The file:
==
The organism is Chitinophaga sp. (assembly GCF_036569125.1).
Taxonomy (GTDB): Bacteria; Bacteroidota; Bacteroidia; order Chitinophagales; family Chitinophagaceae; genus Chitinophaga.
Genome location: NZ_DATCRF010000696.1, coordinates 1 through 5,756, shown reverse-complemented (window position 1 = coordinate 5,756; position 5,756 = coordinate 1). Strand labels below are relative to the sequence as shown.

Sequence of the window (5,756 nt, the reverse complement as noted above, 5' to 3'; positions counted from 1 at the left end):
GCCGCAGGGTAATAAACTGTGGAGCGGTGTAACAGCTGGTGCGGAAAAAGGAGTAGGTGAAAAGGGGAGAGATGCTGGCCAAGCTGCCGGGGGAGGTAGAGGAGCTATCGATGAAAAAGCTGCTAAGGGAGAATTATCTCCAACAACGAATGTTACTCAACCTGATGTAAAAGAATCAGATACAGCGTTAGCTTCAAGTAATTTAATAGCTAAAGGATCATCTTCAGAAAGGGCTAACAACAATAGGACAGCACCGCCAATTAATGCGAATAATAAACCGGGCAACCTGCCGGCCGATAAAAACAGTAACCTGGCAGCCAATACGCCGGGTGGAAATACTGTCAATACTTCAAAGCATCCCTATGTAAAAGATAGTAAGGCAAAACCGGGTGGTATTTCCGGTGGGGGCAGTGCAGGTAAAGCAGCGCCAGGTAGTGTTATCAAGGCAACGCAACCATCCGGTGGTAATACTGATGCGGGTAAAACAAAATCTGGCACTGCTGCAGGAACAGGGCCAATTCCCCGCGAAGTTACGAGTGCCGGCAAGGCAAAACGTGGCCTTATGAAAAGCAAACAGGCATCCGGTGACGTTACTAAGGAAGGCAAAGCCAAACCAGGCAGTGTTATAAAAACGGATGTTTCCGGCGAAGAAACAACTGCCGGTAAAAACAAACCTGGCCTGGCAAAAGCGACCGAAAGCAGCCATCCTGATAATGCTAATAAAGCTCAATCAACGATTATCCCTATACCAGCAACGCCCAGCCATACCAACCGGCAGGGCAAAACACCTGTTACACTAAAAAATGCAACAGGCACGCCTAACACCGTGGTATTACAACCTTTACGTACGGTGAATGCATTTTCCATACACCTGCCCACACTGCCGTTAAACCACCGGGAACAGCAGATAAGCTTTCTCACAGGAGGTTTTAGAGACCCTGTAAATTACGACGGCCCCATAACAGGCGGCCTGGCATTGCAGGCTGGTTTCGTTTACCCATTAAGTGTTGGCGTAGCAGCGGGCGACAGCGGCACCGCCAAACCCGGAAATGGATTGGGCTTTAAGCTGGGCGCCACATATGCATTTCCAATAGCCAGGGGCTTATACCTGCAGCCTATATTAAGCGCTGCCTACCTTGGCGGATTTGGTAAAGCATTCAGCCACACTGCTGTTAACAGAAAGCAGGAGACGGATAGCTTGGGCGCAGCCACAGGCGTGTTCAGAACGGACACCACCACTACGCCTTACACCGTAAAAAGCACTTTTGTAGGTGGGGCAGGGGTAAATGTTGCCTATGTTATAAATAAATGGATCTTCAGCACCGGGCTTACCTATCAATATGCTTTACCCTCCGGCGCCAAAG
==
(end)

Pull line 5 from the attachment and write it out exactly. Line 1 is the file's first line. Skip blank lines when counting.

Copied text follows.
GCCGCAGGGTAATAAACTGTGGAGCGGTGTAACAGCTGGTGCGGAAAAAGGAGTAGGTGAAAAGGGGAGAGATGCTGGCCAAGCTGCCGGGGGAGGTAGAGGAGCTATCGATGAAAAAGCTGCTAAGGGAGAATTATCTCCAACAACGAATGTTACTCAACCTGATGTAAAAGAATCAGATACAGCGTTAGCTTCAAGTAATTTAATAGCTAAAGGATCATCTTCAGAAAGGGCTAACAACAATAGGACAGCACCGCCAATTAATGCGAATAATAAACCGGGCAACCTGCCGGCCGATAAAAACAGTAACCTGGCAGCCAATACGCCGGGTGGAAATACTGTCAATACTTCAAAGCATCCCTATGTAAAAGATAGTAAGGCAAAACCGGGTGGTATTTCCGGTGGGGGCAGTGCAGGTAAAGCAGCGCCAGGTAGTGTTATCAAGGCAACGCAACCATCCGGTGGTAATACTGATGCGGGTAAAACAAAATCTGGCACTGCTGCAGGAACAGGGCCAATTCCCCGCGAAGTTACGAGTGCCGGCAAGGCAAAACGTGGCCTTATGAAAAGCAAACAGGCATCCGGTGACGTTACTAAGGAAGGCAAAGCCAAACCAGGCAGTGTTATAAAAACGGATGTTTCCGGCGAAGAAACAACTGCCGGTAAAAACAAACCTGGCCTGGCAAAAGCGACCGAAAGCAGCCATCCTGATAATGCTAATAAAGCTCAATCAACGATTATCCCTATACCAGCAACGCCCAGCCATACCAACCGGCAGGGCAAAACACCTGTTACACTAAAAAATGCAACAGGCACGCCTAACACCGTGGTATTACAACCTTTACGTACGGTGAATGCATTTTCCATACACCTGCCCACACTGCCGTTAAACCACCGGGAACAGCAGATAAGCTTTCTCACAGGAGGTTTTAGAGACCCTGTAAATTACGACGGCCCCATAACAGGCGGCCTGGCATTGCAGGCTGGTTTCGTTTACCCATTAAGTGTTGGCGTAGCAGCGGGCGACAGCGGCACCGCCAAACCCGGAAATGGATTGGGCTTTAAGCTGGGCGCCACATATGCATTTCCAATAGCCAGGGGCTTATACCTGCAGCCTATATTAAGCGCTGCCTACCTTGGCGGATTTGGTAAAGCATTCAGCCACACTGCTGTTAACAGAAAGCAGGAGACGGATAGCTTGGGCGCAGCCACAGGCGTGTTCAGAACGGACACCACCACTACGCCTTACACCGTAAAAAGCACTTTTGTAGGTGGGGCAGGGGTAAATGTTGCCTATGTTATAAATAAATGGATCTTCAGCACCGGGCTTACCTATCAATATGCTTTACCCTCCGGCGCCAAAG